RICHARD MOSSE'S photographs of war are sensational, but not in an exploitative sense. They pulse with neon colors, rich textures, and bold characters. Assault rifles peer out from magenta jungles, and blue rivers wind through hot-pink hills.

For his multimedia installation The Enclave, Mosse documented the ongoing civil war in the Democratic Republic of the Congo using Kodak Aerochrome film. A discontinued 16mm film stock, Aerochrome was first developed for military surveillance purposes, specifically to detect camouflage; it senses infrared light and transforms green vegetation into psychedelic pinks and reds. Last year Mosse represented Ireland at the 55th Venice Biennial with The Enclave, and his stunning and beguiling images from the Congo went viral on the internet last year.

Mosse uses the principles of aesthetics and applies them to an atrocity. (According to the International Rescue Committee, there've been at least 5.4 million war-related deaths in the Congo between 1998 and 2007.) It's a dissonance that causes ears to stand up. As Mosse said in a documentary about the project, "If you're trying to make people feel something, if you're able to make it beautiful, they'll sit up and listen. And often if you make something that's derived from human suffering or from war... that creates an ethical problem in the viewer's mind—then they're confused and angry and disoriented. This is great, because you've got them to actually think about the act of perception."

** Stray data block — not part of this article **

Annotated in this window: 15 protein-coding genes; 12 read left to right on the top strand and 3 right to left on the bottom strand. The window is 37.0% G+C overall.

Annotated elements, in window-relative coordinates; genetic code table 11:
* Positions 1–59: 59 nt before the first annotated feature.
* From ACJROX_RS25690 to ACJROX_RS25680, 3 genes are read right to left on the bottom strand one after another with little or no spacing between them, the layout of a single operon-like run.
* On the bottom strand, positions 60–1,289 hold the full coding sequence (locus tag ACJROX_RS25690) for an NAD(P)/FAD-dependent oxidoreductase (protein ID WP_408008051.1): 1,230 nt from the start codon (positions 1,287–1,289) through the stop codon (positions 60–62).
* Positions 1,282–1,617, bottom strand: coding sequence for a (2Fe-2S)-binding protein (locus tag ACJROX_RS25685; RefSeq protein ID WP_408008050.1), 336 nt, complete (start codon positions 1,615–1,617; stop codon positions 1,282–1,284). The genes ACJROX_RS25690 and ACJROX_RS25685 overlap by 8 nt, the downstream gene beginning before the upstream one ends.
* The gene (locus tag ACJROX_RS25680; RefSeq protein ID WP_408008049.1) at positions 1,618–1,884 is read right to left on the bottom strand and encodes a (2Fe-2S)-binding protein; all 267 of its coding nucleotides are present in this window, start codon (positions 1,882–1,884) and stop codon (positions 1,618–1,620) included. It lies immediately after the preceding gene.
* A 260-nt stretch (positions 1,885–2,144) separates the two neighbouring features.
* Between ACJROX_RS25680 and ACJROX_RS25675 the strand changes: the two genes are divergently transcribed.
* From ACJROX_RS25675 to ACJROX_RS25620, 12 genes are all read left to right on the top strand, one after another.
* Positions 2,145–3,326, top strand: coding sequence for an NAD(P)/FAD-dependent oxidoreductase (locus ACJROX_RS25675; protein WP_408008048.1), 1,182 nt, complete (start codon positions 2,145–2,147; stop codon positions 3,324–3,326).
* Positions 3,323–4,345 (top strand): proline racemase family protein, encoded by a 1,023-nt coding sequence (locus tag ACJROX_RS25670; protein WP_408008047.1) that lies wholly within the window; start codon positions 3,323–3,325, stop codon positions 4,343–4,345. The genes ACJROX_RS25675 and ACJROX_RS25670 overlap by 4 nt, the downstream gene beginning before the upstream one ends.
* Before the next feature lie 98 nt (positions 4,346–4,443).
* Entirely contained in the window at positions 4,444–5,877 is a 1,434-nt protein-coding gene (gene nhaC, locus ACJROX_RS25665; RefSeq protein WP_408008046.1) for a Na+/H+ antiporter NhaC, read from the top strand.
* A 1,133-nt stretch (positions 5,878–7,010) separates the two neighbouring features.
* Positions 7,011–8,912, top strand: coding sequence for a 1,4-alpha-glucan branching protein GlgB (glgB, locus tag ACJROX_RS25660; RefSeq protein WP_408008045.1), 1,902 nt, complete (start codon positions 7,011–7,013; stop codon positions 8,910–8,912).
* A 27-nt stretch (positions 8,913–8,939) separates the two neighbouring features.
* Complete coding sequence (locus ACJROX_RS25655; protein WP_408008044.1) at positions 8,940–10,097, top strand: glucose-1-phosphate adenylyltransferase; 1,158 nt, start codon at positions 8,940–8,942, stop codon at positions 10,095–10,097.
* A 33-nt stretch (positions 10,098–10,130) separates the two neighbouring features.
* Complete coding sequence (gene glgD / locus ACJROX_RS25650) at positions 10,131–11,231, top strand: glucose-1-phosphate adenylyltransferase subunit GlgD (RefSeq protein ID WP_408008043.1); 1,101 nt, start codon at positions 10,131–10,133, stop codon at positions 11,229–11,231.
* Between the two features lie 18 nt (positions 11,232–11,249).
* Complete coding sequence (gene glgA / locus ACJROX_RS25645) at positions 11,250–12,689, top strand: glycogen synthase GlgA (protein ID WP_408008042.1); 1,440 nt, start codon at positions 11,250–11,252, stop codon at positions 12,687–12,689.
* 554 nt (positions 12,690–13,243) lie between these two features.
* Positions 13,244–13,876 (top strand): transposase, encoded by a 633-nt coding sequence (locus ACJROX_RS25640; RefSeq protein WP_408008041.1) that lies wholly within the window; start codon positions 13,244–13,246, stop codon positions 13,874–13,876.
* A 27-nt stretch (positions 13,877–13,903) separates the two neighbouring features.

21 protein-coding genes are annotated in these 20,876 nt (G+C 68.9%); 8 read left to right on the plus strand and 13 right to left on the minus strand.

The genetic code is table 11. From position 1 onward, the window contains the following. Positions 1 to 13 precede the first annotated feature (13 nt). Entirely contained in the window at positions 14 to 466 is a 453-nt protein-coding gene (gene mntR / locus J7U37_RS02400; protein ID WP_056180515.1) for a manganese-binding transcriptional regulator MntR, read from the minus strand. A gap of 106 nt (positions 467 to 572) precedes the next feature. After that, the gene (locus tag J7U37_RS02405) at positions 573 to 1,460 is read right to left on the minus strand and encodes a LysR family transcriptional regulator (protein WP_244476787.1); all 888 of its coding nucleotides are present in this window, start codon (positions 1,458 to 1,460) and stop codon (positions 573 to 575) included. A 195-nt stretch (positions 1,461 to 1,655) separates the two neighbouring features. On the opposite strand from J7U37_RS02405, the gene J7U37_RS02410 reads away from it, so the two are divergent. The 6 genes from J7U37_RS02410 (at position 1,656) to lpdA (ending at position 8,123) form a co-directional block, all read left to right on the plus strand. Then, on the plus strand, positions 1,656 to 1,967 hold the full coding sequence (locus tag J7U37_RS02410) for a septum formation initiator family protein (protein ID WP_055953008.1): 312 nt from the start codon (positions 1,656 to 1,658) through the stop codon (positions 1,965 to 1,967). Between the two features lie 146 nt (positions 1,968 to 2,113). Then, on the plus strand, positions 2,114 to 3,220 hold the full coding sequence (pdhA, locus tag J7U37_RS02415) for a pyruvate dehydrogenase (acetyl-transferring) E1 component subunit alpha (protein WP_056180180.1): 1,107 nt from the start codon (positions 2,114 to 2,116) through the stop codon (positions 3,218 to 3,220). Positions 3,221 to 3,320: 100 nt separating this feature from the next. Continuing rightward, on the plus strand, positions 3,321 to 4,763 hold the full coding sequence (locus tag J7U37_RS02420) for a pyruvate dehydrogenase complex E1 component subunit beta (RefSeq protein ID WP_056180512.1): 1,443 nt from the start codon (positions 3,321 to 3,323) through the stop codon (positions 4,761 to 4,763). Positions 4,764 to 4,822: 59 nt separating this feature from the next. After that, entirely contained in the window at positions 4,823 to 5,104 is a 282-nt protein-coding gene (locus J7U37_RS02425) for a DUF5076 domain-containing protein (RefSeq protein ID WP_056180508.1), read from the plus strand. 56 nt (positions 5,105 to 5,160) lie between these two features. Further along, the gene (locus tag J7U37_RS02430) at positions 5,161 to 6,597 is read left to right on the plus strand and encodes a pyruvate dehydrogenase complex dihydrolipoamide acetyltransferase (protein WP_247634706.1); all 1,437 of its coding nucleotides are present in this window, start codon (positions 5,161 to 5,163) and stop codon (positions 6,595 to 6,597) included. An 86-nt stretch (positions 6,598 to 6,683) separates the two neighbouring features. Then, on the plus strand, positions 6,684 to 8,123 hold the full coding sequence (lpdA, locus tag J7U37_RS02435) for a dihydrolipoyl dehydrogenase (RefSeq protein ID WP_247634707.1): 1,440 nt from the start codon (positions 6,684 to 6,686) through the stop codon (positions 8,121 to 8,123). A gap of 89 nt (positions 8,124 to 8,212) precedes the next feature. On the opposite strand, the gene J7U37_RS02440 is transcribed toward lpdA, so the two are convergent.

For a Design Week event titled Design and the Experience of Art, Brian Ferriso (executive director at the Portland Art Museum) and Chris Riley (studioriley) will present a preview at the Hollywood Theatre of Mosse's video installation, which gives a sense of the artist's infiltration into the rebel groups in the Congo. Later, in November, the Portland Art Museum will give over an entire floor to Mosse's exhibit, which will include large prints of the photographs along with the immersive video installation. A little bonus: The Portland Art Museum is the first museum in the United States to show The Enclave.

Design and the Experience of Art Hollywood Theatre, 4122 NE Sandy, Wed Oct 8, 8 pm, $10